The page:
We see a strong exploitation of indigenous (gaseous and solid) bioenergy but also strong imports of sustainable (solid and liquid) bioenergy which brings security of supply into question. We see a greater electrification of heating in the residential sectors primarily through heat pumps, coupled with the stronger levels of retrofitting and expansion of gas and biogas into the sector.
Electricity represents 25 per cent of final energy use, half of which is provided by a full uptake of Ireland’s onshore wind resource and some PV is deployed after 2030, but variable renewable electricity generation is capped because of the grid constraint on SNSP. We also see significant use of natural gas through carbon capture and storage in the sector.
Looking at this specific scenario, it is clear that there is significant uncertainty around CCS and bioenergy imports. In scenarios where CCS is not available, the system switches to more bioenergy imports. In scenarios where bioenergy imports are not allowed, the system selects a more expensive option of further electrification, some of which is used to produce hydrogen for freight transport.
If we exclude both of these options, limit the land available for indigenous bioenergy and limit the electricity grid to an SNSP of 75 per cent then the model cannot find an energy system that delivers the 80 per cent emissions reduction required. Other options that we are currently evaluating are massive electrical interconnection to Europe (and within Europe) and also an option where nuclear energy is available. These are works in progress and will be available during the year.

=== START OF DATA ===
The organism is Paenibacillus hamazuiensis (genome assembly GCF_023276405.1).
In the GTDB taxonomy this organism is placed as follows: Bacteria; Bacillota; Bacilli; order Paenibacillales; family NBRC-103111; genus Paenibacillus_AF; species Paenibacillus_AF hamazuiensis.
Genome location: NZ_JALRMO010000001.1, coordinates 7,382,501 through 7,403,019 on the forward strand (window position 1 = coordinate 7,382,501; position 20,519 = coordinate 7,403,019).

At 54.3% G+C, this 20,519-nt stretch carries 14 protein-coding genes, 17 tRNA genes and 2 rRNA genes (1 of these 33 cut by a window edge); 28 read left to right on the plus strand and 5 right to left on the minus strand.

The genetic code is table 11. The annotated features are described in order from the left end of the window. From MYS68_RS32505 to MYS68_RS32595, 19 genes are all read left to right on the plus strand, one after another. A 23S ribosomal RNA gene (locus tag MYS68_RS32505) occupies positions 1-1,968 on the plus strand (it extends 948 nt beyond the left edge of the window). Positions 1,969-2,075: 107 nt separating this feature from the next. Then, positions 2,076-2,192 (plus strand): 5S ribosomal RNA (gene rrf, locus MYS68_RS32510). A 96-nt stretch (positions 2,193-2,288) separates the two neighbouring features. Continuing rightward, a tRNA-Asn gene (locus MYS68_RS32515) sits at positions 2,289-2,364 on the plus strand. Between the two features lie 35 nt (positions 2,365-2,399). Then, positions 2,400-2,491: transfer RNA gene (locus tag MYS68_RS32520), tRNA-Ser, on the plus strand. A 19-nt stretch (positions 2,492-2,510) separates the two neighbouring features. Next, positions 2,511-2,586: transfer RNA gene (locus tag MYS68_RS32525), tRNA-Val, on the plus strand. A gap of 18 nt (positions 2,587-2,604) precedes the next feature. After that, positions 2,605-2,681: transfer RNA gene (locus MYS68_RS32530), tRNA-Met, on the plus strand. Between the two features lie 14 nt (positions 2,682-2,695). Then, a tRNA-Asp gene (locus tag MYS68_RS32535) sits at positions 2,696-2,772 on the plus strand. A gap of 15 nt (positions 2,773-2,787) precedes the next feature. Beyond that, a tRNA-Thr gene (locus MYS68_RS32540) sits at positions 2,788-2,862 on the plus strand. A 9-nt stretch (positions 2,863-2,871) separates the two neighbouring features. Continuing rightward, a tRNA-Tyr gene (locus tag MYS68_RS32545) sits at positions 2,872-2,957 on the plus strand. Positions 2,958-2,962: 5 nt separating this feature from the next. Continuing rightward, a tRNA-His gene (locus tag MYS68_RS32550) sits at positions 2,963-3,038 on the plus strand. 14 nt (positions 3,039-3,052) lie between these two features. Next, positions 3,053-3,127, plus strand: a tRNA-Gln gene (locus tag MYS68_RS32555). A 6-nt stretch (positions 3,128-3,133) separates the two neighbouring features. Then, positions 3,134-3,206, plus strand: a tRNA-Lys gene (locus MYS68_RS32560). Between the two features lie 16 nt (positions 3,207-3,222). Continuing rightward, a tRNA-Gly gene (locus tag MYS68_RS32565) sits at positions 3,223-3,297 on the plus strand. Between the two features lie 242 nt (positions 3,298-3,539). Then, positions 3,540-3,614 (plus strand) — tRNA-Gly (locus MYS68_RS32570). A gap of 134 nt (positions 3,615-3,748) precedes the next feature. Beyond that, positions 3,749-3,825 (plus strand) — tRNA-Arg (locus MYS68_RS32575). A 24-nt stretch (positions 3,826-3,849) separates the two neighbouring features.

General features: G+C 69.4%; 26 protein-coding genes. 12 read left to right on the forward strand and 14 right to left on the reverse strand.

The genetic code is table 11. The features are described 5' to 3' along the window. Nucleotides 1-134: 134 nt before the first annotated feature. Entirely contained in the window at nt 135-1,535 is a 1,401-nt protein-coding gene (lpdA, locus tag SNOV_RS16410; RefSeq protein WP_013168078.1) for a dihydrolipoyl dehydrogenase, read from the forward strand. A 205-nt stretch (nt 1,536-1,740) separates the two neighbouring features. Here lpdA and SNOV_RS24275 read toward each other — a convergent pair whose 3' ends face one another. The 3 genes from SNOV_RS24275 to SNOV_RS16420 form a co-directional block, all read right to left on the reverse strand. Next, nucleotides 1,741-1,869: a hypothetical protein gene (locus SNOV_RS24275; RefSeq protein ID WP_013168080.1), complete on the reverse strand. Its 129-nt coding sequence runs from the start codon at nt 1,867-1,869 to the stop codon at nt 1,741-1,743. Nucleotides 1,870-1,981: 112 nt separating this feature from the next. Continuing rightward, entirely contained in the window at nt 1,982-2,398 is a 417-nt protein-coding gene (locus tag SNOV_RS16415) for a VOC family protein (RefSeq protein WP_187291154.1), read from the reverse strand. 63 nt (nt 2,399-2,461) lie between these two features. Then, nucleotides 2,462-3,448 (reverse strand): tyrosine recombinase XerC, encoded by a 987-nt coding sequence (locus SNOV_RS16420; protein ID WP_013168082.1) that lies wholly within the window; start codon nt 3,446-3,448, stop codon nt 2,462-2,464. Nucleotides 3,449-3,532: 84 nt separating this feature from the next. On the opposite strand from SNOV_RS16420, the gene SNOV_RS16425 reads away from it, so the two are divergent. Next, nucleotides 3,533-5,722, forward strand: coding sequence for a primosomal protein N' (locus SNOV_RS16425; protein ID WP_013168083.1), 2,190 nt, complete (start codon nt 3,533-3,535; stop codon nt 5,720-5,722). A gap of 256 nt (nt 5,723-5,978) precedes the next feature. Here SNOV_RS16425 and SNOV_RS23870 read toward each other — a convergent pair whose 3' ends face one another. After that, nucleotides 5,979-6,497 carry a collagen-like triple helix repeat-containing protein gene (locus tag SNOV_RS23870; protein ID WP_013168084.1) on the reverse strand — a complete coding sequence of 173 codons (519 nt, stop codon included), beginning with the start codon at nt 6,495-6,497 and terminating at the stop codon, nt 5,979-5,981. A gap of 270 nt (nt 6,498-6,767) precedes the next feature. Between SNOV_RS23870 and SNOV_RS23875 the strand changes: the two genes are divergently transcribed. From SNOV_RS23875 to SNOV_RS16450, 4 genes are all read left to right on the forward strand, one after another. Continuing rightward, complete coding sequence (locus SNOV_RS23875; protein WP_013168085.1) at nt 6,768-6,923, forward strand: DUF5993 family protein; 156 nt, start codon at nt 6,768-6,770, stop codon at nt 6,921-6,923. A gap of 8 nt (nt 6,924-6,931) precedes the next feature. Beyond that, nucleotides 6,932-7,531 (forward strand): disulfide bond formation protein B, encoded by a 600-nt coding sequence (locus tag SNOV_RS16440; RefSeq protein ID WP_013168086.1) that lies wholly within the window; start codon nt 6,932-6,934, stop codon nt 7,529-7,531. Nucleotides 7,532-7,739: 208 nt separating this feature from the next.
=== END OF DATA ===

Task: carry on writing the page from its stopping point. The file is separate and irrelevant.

Summing up some of the important points from the TIMES modelling exercise for Ireland:
- The decarbonisation challenge is very significant;
- Beware of silver bullets, there are none;
- High level policy signals on targets are strong;
- Measures and action are now critical;
- We need an urgent focus on heat and transport – we need everybody on board;
- There are significant opportunities.
Prof Brian Ó Gallachóir presented a talk on ‘Ireland’s Transition to a Low Carbon Energy Future’ at a joint meeting of Engineers Ireland Energy and Environment Division and the Energy Institutehttp://www.engineersjournal.ie/2016/04/05/irelands-transition-to-a-low-carbon-energy-future/http://www.engineersjournal.ie/wp-content/uploads/2015/09/aev21.pnghttp://www.engineersjournal.ie/wp-content/uploads/2015/09/aev21-300x300.pngElecenergy,Environmental Protection Agency,European Union,SEAI,UCC,UCD